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Jake Frackson

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Shame is a hinderance to education.

In Brené Brown's "Listening to Shame," she describes the difference between guilt and shame: guilt is "I made a mistake" and shame is "I am a mistake." By accepting these definitions, can it not be assumed that shame is not needed in schools? If shame is a personal opinion of oneself, is it not then only a hinderance to gaining an education?

In an article that I wrote recently(jakefrackson.wordpress.com - You Should be Ashamed of Yourself), I discuss shame and its role in education systems. I explore the use of shame and why, I believe, it is not necessary.

Working with the definition of shame above, is shame a hinderance to education?


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    Nov 1 2012: Shame could hinder an individual from going to school. Arrogance is also an hindrance. There are so many things that could be hindrances to the desire to attend a school (like expensive fees, sickness e.t.c) ; but gaining an education depends so much on individual choices than on school attendance.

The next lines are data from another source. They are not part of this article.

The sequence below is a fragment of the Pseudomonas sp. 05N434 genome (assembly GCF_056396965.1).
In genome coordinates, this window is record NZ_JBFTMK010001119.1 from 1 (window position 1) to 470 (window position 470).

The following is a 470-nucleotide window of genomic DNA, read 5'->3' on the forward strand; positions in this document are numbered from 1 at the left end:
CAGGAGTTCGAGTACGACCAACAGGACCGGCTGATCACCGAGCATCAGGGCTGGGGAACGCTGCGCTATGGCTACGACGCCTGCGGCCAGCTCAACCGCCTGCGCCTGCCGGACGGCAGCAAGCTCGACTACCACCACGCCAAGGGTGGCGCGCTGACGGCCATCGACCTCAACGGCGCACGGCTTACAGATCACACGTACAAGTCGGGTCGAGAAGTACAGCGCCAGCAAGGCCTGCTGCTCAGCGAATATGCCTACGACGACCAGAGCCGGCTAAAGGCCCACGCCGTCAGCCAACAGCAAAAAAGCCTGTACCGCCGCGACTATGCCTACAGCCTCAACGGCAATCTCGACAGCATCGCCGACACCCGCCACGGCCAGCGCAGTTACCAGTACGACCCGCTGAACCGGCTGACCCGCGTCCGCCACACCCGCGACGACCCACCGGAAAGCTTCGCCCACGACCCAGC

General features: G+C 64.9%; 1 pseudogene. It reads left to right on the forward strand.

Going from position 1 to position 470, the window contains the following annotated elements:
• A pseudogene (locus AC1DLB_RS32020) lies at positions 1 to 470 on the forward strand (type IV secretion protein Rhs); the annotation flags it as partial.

If someone really desires to be educated there is a wealth of resources in books, libraries and online that could be helpful in launching one on the path of education.
    As for shame; there is no reason for an individual to be stuck in a rut because of some past mistake/circumstance, or because of the words and attitude of someone else.
    • Nov 2 2012: I think sickness is a big hindrance to education.For example,the lasting headache makes a lot trouble to the process of reading a book.

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